FPA highlights shifts in consumer behaviour and the importance of universal access to financial advice in the “new normal”
Australians are making long term changes in their spending behaviour to minimise the impact of COVID-19 on their finances, according to CoreData research presented at The Financial Planning Association’s (FPA) keynote event held earlier this month.
‘Uncovering the Value of Financial Planning Advice’ held on 3 September brought together key players in the financial planning profession to discuss the importance of financial planning and how to ensure more people have access to quality, affordable financial advice.
The virtual event was moderated by award winning journalist Helen Dalley, with Paul Clitheroe AM (Money expert and Chair of Financial Literacy Macquarie University), Alan Kirkland (CEO of consumer advocacy group CHOICE) and Dr Pamela Hanrahan (Adviser to the Hayne Royal Commission into Misconduct in the Banking, Superannuation and Financial Services Industry in 2018) as special guest speakers.
According to the survey findings discussed at the event, four in five Aussies took action to protect their finances to minimise the impact of COVID on their personal finances. The top five actions included: reduce discretionary spending (63.5%), reduce spending on essentials (47.8%), cancelling memberships (36.7%), seeking additional work / jobs (16.9%) and applying for financial support / loan (12.8%).
Yet despite these actions, more than twice as many households are in a fragile financial position now, compared to before COVID.
When it comes to spending patterns, Australians are making long term changes and may take more than a year (or never) to get back to their pre-COVID spending levels.
Particularly on memberships and subscriptions such as gym, streaming services, while 30% of Australians expect to start spending again within next six months, over 20% said they might either need more than 12 months or may never go back to the same level.
On other discretionary items and activities such as eating out, social activities, nearly half are committed to returning to normal with six months, and almost 20% within 12 months.
Marisa Broome CFP®, FPA Chair said: “We’re experiencing an extraordinary and life changing moment in history. It’s affecting every facet of our lives. Our health, our work, our emotions, our friendships, our travel plans, our life plans and of course our financial circumstances.
“Money plays such a critical role in our ability to live the life we want. Especially in the face of challenging and unplanned circumstances.”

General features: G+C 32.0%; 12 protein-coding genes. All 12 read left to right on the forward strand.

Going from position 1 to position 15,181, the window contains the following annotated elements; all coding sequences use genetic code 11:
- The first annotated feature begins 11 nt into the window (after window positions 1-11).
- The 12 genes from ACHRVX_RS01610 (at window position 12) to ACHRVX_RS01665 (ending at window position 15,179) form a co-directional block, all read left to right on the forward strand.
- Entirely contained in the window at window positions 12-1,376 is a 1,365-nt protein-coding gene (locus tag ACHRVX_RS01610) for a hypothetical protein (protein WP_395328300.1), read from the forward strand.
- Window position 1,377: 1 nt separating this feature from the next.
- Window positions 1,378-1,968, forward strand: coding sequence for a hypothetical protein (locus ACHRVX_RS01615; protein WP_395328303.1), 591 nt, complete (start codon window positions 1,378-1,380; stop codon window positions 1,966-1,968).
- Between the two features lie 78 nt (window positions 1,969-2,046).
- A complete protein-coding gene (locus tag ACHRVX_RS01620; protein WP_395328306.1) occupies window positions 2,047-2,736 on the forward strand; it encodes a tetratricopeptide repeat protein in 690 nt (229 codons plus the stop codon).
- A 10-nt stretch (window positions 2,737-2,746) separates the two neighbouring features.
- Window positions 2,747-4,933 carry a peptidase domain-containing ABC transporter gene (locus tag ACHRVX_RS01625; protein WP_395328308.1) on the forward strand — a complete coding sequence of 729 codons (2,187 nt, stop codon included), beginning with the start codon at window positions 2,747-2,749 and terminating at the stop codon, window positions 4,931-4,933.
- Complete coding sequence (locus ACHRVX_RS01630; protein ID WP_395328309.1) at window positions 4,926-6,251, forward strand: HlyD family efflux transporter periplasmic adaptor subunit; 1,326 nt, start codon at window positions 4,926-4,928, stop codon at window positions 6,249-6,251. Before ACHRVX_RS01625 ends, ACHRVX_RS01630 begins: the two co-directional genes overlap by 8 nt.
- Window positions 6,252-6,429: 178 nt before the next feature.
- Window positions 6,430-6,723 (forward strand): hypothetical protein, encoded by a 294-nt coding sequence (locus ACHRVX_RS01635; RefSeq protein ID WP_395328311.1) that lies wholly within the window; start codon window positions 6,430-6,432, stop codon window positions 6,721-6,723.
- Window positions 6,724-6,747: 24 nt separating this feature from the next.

Universal access to financial advice
The event saw financial experts and advised clients talk about the importance of financial advice and the support of a professional financial planner to unlock dreams and manage the unprecedented times for everyone.
Mr Clitheroe pointed out that the current framework meant advisers were restricted to only being able to help high net worth individuals and other relatively well-off consumers who could afford to pay for advice.
“That satisfies [roughly] the top 10 or 20 per cent of the population of Australia. What do we do for the other millions of people who want to talk about everything from their credit cards, to investing a hundred dollars, to talking about [whether they should] put a thousand dollars in super or [towards paying off their] mortgage? That remains the challenge.”
His views were echoed by Ms Broome who confirmed that financial advice is both hard to access and expensive to pay for. It is beyond the reach of most Australians.
“We at the FPA want to change this. We want more Australians to seek financial advice but to do that they need to be able to access it and afford it. I passionately believe that helping Australians to build their financial capability and understanding is critical not just to them individually but to the nation,” she added.
Mr Kirkland from CHOICE argued that customer-centric financial advice needs to start with a good understanding of the customer’s needs and aspirations and their financial capability, and then exploring the different ways of providing that advice.
“It’s about really assessing when advice as provided by a financial planner is actually the right approach for a person and if it is, whether they need one-off advice or ongoing advice. Because sometimes, good advice is about giving people the skills they need to make decisions themselves through their day to day life,” he explained.
CoreData research further confirmed that of those who acknowledged they need help to strengthen and protect their financial position post-COVID, affordable advice and support from a financial planner appeared to be among the top three, with one quarter of Australians saying this would help.
The top two requirements for support included: ‘Tips and advice from companies I pay regular bills to on how to reduce bills’ (31.9%) and ‘a website or other free accessible resource that explains what financial services and supports are available’ (27.2%).
The event also featured clients sharing their stories about the valuable experience of working with a financial planner, particularly the intangible benefits of confidence, comfort, peace of mind and empowerment over their financial situation.
 n = 1,145 Australians